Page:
Boredom is not sexy. It does not sell. It does not entertain the masses. But when it comes to the college football offseason, boredom—or perhaps silence is the more appropriate term—is everything you should hope for.
As soon as the last light goes out on national signing day, and your head coach ties one final bow on his annual WWE-ish “look at how good we are!” speech, you don’t want hear from him until fall.
The occasional spring football headline is unavoidable. Maybe it’s a video game stat sheet from a quarterback in a scrimmage against tackling dummies or a slight hamstring tweak that will have no impact on the actual season.
And then, of course, there’s the annual "Gathering of the Quotes," better known as conference media days. Sometime in summer you will hear how strong the team got (again), how [insert young hopeful quarterback here] got better and how a coach, shockingly, really likes his team.
But that’s it. Anything else on the headline front will likely spell trouble. Outside of a few faint (and mostly unnecessary) news items here and there, you should not crave storylines until September.
If there’s any other noise—outside of the release of a new uniform you will likely despise—it likely won’t be greeted with applause. While that might seem pessimistic, it’s simply stating the obvious: Football is still remarkably dangerous—even in its condensed, slowed, spring form—and young people often make spectacularly dumb mistakes during some of the most volatile years of their lives.
As is the case with most breaks between seasons, we were recently reminded just how valuable a headline-less offseason can be in one week alone.
Arguably the most physically gifted player in all of college football—and some would argue the best returning wide receiver in the country—Dorial Green-Beckham was booted from the Missouri Tigers after his latest legal run-in.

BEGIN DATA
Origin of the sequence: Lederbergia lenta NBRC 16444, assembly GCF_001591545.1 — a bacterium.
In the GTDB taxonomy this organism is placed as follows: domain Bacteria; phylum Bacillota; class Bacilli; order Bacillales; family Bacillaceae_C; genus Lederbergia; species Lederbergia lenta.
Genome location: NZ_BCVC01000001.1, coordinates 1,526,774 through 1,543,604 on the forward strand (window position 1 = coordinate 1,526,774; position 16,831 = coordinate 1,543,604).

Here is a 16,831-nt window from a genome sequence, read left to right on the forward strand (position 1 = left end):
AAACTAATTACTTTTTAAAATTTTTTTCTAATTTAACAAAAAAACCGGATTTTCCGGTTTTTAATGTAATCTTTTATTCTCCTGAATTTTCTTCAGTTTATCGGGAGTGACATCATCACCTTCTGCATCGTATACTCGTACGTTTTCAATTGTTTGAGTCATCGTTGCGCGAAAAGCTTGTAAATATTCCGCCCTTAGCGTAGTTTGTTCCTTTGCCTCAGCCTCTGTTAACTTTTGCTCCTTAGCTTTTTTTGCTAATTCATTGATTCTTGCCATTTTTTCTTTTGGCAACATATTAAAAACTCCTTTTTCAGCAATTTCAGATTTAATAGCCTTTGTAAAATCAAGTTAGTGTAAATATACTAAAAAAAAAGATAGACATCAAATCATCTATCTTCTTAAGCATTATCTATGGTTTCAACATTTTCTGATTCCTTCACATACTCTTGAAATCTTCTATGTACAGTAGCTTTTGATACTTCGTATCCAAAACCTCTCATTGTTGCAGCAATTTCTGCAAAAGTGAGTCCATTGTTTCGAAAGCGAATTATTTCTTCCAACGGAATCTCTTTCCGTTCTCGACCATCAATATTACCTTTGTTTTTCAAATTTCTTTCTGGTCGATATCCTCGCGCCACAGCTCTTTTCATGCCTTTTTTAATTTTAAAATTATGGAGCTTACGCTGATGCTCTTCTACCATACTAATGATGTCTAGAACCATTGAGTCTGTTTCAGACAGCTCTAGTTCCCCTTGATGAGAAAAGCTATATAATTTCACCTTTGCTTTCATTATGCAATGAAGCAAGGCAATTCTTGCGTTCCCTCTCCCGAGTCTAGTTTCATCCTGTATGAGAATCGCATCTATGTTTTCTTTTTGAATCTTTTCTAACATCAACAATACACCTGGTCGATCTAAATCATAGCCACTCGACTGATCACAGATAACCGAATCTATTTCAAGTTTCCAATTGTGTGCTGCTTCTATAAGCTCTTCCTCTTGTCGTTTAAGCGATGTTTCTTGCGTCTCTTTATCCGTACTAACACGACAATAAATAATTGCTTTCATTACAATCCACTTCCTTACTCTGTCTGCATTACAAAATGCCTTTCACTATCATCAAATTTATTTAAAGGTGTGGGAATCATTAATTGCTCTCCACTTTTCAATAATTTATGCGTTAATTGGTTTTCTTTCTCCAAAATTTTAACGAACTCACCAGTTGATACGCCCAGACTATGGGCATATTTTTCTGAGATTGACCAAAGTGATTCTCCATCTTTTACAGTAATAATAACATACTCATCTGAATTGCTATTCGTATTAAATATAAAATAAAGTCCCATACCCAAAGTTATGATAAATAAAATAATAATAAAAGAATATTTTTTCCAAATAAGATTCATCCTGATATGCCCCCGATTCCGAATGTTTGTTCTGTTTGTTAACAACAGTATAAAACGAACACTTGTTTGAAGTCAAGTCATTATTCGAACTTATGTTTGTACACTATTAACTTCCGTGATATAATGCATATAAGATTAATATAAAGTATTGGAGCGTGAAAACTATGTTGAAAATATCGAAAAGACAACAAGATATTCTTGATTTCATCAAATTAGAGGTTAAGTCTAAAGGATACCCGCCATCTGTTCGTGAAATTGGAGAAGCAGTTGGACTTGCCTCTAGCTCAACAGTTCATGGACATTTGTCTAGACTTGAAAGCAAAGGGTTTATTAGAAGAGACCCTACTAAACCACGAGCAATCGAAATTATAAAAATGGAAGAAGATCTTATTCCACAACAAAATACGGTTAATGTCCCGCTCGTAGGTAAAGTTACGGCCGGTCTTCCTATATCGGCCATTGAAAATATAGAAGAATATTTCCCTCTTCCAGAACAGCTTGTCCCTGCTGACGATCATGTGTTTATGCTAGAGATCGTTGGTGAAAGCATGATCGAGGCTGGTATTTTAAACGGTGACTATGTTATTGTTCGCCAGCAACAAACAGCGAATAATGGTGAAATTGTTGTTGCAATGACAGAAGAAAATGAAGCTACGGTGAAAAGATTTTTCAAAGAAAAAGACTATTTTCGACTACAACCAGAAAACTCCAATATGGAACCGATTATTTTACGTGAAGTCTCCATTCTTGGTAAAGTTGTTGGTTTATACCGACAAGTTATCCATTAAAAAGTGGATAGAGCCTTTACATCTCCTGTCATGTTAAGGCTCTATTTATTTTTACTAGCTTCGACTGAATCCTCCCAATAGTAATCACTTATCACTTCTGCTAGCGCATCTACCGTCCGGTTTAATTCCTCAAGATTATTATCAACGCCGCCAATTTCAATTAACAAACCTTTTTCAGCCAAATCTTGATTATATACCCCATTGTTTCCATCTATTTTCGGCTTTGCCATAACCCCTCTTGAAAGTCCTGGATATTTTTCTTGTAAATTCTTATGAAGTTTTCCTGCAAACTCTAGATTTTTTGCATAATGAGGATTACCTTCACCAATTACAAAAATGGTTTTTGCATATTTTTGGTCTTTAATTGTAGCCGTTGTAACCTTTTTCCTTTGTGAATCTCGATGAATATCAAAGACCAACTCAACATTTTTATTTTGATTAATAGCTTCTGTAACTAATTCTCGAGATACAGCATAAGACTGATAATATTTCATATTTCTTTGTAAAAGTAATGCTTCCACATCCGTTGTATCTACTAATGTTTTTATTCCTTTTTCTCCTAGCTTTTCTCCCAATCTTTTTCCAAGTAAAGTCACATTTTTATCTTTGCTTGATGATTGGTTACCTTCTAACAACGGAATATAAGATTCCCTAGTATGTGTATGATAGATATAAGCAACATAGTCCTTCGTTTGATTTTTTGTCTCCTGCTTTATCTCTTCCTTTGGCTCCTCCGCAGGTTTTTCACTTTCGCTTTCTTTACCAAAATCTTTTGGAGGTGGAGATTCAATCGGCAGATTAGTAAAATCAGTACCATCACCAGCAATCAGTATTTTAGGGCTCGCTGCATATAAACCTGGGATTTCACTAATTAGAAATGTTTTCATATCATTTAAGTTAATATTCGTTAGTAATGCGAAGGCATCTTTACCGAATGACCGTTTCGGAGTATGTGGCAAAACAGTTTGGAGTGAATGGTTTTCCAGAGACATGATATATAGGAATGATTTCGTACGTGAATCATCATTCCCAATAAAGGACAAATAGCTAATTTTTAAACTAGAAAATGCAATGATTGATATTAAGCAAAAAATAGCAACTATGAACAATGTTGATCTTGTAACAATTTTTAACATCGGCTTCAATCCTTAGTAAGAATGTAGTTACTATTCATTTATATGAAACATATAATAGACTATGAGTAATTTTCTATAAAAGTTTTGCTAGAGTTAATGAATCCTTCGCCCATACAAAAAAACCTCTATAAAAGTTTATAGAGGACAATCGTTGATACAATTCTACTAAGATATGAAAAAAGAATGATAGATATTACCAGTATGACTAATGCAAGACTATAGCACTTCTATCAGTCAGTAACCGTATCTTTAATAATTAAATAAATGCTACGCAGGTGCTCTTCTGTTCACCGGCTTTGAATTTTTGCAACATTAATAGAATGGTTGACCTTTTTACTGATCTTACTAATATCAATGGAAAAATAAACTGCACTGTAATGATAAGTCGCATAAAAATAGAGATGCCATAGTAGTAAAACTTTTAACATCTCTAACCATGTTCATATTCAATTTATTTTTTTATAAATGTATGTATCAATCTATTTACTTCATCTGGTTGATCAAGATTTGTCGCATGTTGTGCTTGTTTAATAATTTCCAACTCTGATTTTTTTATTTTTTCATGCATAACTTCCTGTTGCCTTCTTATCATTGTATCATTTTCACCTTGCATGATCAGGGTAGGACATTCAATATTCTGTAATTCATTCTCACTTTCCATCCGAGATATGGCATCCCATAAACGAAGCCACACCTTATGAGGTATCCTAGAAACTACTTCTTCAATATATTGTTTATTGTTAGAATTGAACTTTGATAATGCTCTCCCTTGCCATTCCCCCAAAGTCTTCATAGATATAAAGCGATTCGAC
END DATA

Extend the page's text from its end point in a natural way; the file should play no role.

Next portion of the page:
After being suspended indefinitely following an incident at a Columbia apartment—one that came with no official charges but featured some rather terrifying details—Missouri announced it had dismissed him from the program.
Head coach Gary Pinkel addressed the following in a release sent out by the school (h/t ESPN):
"This decision was made with the best interests of all involved in mind," Pinkel said in a statement. "Dorial's priority going forward needs to be focusing on getting the help he needs. As we have all along, we will continue to do everything we can to assist Dorial and his family. We care deeply about Dorial and his well-being, but hopefully he can benefit from a fresh start."
Green-Beckham had been involved in two other offseason issues prior to his latest, both involving marijuana. The latest came in January of this past year, which likely forced the Tigers into making a swift decision.
Unfortunately, such shocking offseason developments really aren’t all that shocking. While the particular details surrounding Green-Beckham’s situation are difficult to read and should by no means serve as a representation of the sport, the terms “suspended” and “dismissed” have become exhausted offseason terms.